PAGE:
Home' Teacher : April 2010 Contents 28 TEACHER APRIL 2010
In the past 10 years, neuroscientists have made great progress in understanding how the
human brain learns and what factors affect learning.
All humans, aside from those who have a damaged brain or a marked developmental
delay, have the capacity to learn throughout their life span. Each of us can, for example,
learn a foreign language and become reasonably competent with that language after
about 100 hours of instruction, at any stage in ou r lives, if we choose.
In a new book, Alison Gopnik, a prominent developmental psychologist at the
University of California Berkeley, has helped us to understand how a child's brain is
programmed by early experience to handle complex cognitive tasks like reading.
In her book, The Philosophical Baby, Gopnik summarises years of research on brain
development in young children, highlighting new findings about the remarkable plastic-
ity and flexibility of the young brain. She sees young children as explorers, with an open
attention that allows them to seek out relevant features of their environment from the
mass of information that is getting into their brains through their eyes, bodies and ears.
Out of all that information that comes through their exploration of the world around
them, they then learn to make hypotheses.
This capacity to learn new things has a basis in brain changes. Brain changes occur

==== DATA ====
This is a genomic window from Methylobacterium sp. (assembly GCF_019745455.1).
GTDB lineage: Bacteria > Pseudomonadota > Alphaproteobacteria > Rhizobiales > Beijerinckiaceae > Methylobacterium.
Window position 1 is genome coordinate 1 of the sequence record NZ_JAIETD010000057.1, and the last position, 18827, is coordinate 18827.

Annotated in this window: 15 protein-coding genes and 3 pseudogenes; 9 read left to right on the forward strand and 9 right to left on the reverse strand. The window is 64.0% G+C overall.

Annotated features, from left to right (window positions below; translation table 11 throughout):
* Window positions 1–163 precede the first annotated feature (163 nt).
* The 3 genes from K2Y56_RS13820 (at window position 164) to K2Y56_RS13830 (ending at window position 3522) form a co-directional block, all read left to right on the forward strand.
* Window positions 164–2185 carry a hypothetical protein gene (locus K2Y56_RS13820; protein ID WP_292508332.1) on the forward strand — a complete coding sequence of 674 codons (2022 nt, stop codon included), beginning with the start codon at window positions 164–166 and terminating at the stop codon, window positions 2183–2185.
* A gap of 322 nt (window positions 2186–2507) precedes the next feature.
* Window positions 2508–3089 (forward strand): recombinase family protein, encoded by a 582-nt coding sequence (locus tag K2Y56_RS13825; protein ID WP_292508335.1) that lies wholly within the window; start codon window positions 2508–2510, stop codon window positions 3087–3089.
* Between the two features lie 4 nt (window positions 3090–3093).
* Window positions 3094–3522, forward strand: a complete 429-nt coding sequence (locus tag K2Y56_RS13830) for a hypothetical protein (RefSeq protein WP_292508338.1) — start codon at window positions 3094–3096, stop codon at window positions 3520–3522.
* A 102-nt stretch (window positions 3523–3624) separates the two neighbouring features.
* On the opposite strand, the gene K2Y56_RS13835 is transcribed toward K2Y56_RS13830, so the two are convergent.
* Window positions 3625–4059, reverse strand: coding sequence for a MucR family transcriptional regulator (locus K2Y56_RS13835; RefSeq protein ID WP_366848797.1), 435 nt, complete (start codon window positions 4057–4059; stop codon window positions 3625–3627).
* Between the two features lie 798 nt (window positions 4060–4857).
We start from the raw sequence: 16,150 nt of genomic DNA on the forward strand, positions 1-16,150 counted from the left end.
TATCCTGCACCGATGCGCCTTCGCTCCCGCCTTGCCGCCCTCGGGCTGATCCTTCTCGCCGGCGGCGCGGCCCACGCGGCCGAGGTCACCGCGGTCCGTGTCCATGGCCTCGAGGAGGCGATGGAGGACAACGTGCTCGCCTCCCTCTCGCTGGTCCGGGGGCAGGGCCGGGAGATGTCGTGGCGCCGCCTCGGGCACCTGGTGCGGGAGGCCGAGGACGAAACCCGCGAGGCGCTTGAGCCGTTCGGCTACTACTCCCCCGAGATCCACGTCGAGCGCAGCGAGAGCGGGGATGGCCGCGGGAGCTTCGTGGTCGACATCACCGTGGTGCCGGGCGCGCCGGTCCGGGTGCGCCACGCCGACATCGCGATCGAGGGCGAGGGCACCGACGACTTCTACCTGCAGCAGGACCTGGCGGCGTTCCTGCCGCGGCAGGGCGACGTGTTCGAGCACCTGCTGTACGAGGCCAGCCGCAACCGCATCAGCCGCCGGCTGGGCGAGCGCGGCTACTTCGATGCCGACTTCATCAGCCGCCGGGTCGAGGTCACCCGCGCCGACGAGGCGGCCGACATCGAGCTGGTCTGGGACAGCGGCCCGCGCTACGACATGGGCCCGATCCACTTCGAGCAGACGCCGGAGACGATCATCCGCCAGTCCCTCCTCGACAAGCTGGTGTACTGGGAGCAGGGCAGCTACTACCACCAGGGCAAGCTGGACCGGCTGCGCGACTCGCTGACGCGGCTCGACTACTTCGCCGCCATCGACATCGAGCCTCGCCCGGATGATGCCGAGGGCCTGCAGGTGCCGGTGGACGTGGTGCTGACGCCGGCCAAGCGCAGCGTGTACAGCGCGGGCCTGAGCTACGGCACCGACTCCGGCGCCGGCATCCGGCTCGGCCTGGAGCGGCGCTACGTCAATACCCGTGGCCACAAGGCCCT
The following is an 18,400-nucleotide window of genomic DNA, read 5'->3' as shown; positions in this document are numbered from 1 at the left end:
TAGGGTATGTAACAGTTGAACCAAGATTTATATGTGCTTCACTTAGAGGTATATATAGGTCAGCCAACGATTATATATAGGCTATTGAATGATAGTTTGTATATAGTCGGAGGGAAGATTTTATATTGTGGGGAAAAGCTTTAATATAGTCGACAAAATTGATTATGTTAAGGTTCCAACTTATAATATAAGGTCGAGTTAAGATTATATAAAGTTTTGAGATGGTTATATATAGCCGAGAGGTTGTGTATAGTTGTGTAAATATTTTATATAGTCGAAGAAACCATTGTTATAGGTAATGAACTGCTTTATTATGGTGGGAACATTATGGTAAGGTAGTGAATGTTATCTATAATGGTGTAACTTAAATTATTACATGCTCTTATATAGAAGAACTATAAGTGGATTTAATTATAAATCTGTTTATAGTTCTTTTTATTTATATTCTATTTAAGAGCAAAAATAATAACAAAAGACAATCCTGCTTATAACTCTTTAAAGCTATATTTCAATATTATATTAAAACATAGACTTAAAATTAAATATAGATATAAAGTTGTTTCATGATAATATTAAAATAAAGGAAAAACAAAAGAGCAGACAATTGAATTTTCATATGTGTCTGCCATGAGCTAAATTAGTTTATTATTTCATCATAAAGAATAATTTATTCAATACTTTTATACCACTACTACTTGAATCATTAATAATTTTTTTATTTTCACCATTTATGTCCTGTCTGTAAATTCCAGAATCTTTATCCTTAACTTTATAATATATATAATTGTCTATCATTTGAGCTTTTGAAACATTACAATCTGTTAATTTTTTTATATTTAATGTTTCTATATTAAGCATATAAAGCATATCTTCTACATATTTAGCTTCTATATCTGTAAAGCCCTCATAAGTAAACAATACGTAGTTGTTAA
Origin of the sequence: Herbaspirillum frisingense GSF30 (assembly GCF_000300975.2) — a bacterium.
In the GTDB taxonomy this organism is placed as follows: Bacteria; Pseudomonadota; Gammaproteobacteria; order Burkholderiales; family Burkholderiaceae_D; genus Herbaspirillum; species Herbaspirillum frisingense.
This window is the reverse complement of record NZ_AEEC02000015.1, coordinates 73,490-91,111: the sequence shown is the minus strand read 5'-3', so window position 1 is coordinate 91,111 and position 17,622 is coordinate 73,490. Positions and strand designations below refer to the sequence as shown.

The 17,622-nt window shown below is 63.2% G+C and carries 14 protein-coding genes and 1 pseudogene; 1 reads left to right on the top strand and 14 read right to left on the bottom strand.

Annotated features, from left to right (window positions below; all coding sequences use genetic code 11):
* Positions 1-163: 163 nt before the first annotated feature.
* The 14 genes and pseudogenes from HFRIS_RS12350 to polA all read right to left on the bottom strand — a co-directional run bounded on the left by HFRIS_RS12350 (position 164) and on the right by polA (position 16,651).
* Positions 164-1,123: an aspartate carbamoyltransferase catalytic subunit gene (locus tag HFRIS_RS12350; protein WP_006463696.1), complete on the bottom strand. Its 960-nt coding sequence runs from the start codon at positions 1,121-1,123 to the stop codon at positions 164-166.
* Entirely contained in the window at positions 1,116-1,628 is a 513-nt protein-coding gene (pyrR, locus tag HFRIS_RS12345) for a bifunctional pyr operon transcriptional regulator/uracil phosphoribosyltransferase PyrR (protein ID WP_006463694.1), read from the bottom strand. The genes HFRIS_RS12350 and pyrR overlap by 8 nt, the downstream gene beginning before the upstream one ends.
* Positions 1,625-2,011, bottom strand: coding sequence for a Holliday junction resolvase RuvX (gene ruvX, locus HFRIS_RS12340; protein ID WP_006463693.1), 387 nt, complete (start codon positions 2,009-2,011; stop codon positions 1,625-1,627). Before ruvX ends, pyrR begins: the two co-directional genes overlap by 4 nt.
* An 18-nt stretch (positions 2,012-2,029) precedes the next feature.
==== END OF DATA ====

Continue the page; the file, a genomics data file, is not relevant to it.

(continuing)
each time a person learns and retains new information. Brain scientists call this neuro-
Neuroplasticity is evident when, say, a child learns to rhyme or an adult masters an
iPod. The brain changes involve new connections that form among brain cells, called
neurons, as well as chemical changes that enable those connections.
Reading experts used to believe the struggle that some students have in learning to
read resulted from problems in making the visual discriminations needed to recognise
letters, but new studies by neuroscientists using brain-imaging technology have gener-
ally shown that the same areas involved in oral language usage and comprehension are
involved in reading.
BREAKTHROUGHS IN BRAIN SCIENCE ARE NOW ENABLING TEACHERS
TO SIGNIFICANTLY IMPROVE THE LEARNING CAPACITY AND READING
SKILLS OF THEIR STUDENTS. MARTHA BURNS EXPLAINS.
Neuroscience is helping
students learn to read
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